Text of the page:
and guitartrek is right about that ear-brain-larynx-pitch development. I did not develop hearing myself until 2 weeks after I was born. And it is probably the reason why it's taken me longer to be able to sing in tune. But I was the worst at singing.... people even told me to give up for not singing anything on pitch. But I still sang, and my ears and pitch control etc are finally developing. So it's not impossible at all. :)

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Thanks a lot for the responses!

There are ear training programs out there as well. I've tried Perfect Pitch by David Lucas Burge but never completed the whole program. I like to stick with my pitch matching exercises. ;)

I have a really good ear so that's not the problem. I have done pitch matching but I've started doing it more methodically lately and think I may be seeing some results from it.

There is an ear-brain-larynx-pitch control mechanism that probably didn't develop properly at some point in your life.

That's really interesting. Since I have been able to sing in tune just fine at certain points in my life I'm not sure if I'd say it's a developmental thing, but perhaps it got "deprogrammed" or something. I haven't worked with a speech therapist, never even crossed my mind. Do they do this sort of thing?

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Hi,

Firstly welcome .. I hope you find comfort in responses and we can help. The second thing is there is NOTHING to be ashamed of.

Everyone on this forum, at some point has had issues,be it pitching, bridging, breathy sounds, croaking, hoarse (for longer than they should be!!) as well as occasionally going back a few steps before moving forward. Posters are using new methods (Classical, TMV, SLS, CVT) outside their range and are finding nuances in their voice (along with the training / re-training it takes).

You say that you used to be ok, pitching well and singing with guitar (so we show pitching as well as interval experience). May I ask how long you sang in band as well as "how loud" the sessions were (i.e. acoustic trauma / hearing loss).

You mention about the fateful day, and what you heard was either;

Aural hearing rather than conductive/mixed/aural OR no "internal" hearing at all (i.e. the type when it's just too loud - you can't hear yourself think) - (was the vocal monitor was quite loud and thus you didn't hear yourself conductively - OR not loud enough and the band music volume was too loud which mean't that you didn't hear yourself conductively).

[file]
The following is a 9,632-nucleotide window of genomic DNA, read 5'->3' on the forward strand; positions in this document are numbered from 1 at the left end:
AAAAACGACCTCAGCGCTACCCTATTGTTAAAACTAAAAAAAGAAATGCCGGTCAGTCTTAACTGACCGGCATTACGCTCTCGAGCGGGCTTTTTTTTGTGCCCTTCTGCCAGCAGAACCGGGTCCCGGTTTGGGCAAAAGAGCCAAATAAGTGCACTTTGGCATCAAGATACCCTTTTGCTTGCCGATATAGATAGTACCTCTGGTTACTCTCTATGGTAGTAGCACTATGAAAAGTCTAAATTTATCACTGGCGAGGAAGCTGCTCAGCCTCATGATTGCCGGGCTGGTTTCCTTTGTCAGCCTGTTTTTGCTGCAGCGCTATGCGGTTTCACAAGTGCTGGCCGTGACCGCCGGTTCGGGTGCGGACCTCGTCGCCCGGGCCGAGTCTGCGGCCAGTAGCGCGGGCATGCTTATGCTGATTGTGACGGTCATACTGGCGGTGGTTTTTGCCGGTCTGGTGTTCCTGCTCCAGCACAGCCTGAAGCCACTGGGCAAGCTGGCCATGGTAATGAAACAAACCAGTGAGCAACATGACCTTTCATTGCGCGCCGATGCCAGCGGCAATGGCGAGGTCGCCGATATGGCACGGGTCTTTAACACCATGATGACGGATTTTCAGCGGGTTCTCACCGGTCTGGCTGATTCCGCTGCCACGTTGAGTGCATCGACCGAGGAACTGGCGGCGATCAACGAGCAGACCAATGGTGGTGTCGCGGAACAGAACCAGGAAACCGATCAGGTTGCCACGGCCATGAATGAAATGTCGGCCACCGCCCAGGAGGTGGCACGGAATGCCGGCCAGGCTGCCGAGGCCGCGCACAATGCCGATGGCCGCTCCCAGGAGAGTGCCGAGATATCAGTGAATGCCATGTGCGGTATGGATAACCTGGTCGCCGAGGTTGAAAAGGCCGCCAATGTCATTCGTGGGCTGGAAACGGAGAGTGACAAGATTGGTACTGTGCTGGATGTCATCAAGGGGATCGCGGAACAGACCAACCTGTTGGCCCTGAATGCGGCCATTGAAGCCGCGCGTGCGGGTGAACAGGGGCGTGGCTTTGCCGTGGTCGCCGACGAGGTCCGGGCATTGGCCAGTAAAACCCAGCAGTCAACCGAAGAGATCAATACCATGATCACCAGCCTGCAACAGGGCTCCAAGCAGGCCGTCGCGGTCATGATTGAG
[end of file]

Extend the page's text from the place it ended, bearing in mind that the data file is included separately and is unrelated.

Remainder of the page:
Another question is ... How do you now sing ?,

1) do you feel you sing the right notes in the wrong place,

2) every note is right note, just sharp / flat or

3) I feel I sing like I do when I sing "happy birthday" and sould like that "type" of non tuneful tone and unsupported.

Something to which I seem to be hearing more on this forum is ... I've studied with 3 or 4 teachers, to little / no avail ... Did they NOT resolve this ... Surely, they said either x, y, z ... If they did not then I can only apologise and they were not singing teachers.

... Even if a coach was flummoxed, they may / should have said .. Go to ENT for a hearing test (and I would recommend you do). a GOOD coach would notice speech issues (We have "TH" and "SPR" along with breathy "ee's" (in certain circumstances) sent to therapists or exercises given).

Well done on the ear training ... Melanie mentioned Perfect Pitch, I also recommend the trial of Auralia, and if you want to get a program to show your pitch in real time - try the trial of VVT from the CVT site (it is quite useful).

Another thing is - when you practice - do you practice with or without a monitor ? .. May be worth getting a wedge and mic'ing yourself.

Hope it helps,

Stewart

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Thanks a lot for the responses!

I have a really good ear so that's not the problem. I have done pitch matching but I've started doing it more methodically lately and think I may be seeing some results from it.

That's really interesting. Since I have been able to sing in tune just fine at certain points in my life I'm not sure if I'd say it's a developmental thing, but perhaps it got "deprogrammed" or something. I haven't worked with a speech therapist, never even crossed my mind. Do they do this sort of thing?

campersand, with all due respect, if you had a good ear, assuming medical issues, wouldn't you be singing in pitch?

i'm not so sure you can't. can we possibly ask you to do something for us?

go to a piano, hit a key, then try to produce that tone you hear using the vowel "ee" as in "eat." send us 2 sets of notes:

a random set of 6 or more notes not close together, and a set of 6 notes in a comfortable range right next to each other including the black keys

send us a file of both.

your pitch may not be as bad as you are indicating.

here's a piano if you don't have one.

http://www.thevirtualpiano.com/

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Stew, thanks so much for the encouragement and detailed response! To answer your questions...

May I ask how long you sang in band as well as "how loud" the sessions were (i.e. acoustic trauma / hearing loss).

I've been singing in bands for the past 10 or so years, playing in bands for the past 16. These have all been rock bands so pretty loud, but I've always worn earplugs. I do have some tinnitus (have for years) but it's not too bad and it hasn't seemed to get any worse for several years.

You mention about the fateful day, and what you heard was either;

Aural hearing rather than conductive/mixed/aural OR no "internal" hearing at all (i.e. the type when it's just too loud - you can't hear yourself think) - (was the vocal monitor was quite loud and thus you didn't hear yourself conductively - OR not loud enough and the band music volume was too loud which mean't that you didn't hear yourself conductively).

On that day is was definitely no internal hearing. Music was loud, monitor was way too quiet, so I was just going by feel.